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An easy First-In-First-Out queue class based on Python's List data structure.

Python, 13 lines
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class Queue: 
    """A sample implementation of a First-In-First-Out
       data structure."""
    def __init__(self):
        self.in_stack = []
        self.out_stack = []
    def push(self, obj):
        self.in_stack.append(obj)
    def pop(self):
        if not self.out_stack:
            while self.in_stack:
                self.out_stack.append(self.in_stack.pop())
        return self.out_stack.pop()

We had a discussion on Python-Tutor a while back about implementing a first-in-first out data structure in Python. For reference, here's links to the discussion:

http://aspn.activestate.com/ASPN/Mail/Message/python-Tutor/1677154
http://aspn.activestate.com/ASPN/Mail/Message/python-Tutor/1677909
http://aspn.activestate.com/ASPN/Mail/Message/python-Tutor/1679139
http://aspn.activestate.com/ASPN/Mail/Message/python-Tutor/1679248

The naive approach to make a queue is to use a single list, and use append() and pop(0) to grow or shrink the queue. The problem with this approach is that it performs poorly as the queue grows large, since pop(0) forces the remaining elements of a list to shift.

The approach above is based on the idea that two stacks can efficiently implement a queue. Knuth makes a brief mention of it in The Art Of Computer Programming (Exercise 14, Section 2.2.1.).

2 comments

Josiah Carlson 18 years, 3 months ago  # | flag

A couple variants for better speed. The below modification to yours keeps the pop and append calls to a minimum, increasing speed slightly.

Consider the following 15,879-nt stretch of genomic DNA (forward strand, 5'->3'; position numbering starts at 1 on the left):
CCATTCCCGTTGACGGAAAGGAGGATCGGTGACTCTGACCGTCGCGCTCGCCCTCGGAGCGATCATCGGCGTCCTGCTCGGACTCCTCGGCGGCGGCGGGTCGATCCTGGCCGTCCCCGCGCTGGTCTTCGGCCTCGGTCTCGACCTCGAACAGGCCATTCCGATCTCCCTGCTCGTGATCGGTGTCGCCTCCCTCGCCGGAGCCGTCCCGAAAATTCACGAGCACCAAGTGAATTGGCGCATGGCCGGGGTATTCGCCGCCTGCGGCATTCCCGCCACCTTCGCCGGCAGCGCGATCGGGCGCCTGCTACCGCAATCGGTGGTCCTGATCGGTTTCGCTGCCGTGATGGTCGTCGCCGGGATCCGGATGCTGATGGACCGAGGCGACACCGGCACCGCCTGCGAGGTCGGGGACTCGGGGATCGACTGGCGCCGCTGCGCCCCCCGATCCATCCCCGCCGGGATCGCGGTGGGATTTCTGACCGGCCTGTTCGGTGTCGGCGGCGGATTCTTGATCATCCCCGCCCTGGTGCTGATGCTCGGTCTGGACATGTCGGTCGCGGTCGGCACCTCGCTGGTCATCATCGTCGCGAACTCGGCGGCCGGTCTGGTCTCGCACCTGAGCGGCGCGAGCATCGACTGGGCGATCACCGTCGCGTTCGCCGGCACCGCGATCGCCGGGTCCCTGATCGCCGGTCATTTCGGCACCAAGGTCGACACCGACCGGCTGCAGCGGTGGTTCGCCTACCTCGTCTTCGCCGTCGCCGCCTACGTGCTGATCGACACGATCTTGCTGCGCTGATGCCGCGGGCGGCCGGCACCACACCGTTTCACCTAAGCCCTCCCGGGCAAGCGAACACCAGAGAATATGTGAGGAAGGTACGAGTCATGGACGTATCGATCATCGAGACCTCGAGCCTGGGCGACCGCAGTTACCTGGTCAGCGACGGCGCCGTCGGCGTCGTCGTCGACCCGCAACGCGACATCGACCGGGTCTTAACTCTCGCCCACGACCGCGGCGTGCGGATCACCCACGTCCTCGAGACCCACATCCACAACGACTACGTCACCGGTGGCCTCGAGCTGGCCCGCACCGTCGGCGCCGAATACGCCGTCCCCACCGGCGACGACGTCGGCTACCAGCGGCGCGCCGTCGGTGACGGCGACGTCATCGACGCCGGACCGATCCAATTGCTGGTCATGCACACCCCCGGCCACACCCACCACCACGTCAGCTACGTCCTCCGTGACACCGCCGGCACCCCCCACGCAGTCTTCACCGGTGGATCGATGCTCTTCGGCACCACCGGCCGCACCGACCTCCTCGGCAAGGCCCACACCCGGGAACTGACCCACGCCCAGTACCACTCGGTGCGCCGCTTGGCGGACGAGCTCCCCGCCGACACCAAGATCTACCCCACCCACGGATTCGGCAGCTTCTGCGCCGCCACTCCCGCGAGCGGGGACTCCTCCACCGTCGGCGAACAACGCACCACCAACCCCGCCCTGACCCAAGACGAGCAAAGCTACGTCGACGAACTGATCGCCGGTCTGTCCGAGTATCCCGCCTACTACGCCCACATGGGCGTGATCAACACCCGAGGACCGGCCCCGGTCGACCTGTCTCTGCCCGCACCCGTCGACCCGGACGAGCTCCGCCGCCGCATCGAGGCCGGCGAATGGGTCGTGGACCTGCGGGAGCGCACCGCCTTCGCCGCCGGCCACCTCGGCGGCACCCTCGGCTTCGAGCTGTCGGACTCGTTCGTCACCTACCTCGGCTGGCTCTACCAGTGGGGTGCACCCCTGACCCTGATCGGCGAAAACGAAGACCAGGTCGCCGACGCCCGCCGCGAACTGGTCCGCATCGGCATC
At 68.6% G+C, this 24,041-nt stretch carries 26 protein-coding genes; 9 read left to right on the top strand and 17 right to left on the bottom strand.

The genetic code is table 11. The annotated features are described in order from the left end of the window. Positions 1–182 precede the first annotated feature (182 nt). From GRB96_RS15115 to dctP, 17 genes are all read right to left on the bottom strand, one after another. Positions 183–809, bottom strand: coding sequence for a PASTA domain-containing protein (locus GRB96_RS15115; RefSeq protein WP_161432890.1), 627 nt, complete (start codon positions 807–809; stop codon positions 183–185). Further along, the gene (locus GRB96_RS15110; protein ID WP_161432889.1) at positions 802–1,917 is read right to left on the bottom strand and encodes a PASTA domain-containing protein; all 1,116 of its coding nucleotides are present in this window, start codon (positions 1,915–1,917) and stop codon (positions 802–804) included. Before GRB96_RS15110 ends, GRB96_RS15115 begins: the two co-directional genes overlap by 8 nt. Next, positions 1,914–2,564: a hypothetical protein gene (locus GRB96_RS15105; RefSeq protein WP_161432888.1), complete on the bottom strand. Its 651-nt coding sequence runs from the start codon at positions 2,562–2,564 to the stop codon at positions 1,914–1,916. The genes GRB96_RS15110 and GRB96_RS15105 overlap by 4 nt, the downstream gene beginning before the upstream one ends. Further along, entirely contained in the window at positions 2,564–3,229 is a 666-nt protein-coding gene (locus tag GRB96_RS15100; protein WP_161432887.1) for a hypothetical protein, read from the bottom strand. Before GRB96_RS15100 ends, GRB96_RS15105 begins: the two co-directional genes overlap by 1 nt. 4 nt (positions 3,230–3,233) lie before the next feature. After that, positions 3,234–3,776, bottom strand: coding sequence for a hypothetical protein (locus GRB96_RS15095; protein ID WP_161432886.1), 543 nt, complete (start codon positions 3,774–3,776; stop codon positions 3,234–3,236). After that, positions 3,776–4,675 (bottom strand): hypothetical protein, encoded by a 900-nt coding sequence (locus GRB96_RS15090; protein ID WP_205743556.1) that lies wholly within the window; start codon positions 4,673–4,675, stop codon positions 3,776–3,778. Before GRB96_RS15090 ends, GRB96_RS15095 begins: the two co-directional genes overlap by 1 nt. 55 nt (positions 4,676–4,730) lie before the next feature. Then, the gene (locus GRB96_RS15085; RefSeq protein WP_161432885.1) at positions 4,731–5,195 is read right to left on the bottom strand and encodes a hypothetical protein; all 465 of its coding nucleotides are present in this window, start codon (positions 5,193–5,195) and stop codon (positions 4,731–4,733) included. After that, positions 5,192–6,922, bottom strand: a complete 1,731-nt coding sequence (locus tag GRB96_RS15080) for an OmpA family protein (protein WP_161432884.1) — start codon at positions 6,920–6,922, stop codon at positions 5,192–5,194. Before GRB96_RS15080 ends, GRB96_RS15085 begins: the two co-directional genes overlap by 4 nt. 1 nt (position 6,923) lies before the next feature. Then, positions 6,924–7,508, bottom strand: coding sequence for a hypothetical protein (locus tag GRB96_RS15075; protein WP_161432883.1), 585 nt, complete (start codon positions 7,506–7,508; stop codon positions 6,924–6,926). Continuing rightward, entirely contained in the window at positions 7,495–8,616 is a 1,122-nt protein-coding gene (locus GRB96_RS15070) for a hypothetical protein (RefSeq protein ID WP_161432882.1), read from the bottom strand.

class Queue:
    """A sample implementation of a First-In-First-Out
       data structure."""
    def __init__(self):
        self.in_stack = []
        self.out_stack = []
    def push(self, obj):
        self.in_stack.append(obj)
    def pop(self):
        if not self.out_stack:
            self.in_stack.reverse()
            self.out_stack = self.in_stack
            self.in_stack = []
        return self.out_stack.pop()

If one isn't worried about using too much memory, the below is another variant that reduces the list reconstruction significantly, and still only uses one list. Even faster than the above, though as you can see, nothing is actually removed, it is merely 'hidden'.

class UndyingQueue:
    def __init__(self, lst=[]):
        self.q = []
        self.out = 0
    def push(self, seq):
        self.q.append(seq)
    def pop(self):
        k = self.q[self.out]
        self.out += 1
        return k
Jeremy Fincher 17 years, 11 months ago  # | flag

There's also significant discussion at http://aspn.activestate.com/ASPN/Cookbook/Python/Recipe/68436

Created by Danny Yoo on Tue, 15 Jul 2003 (PSF)
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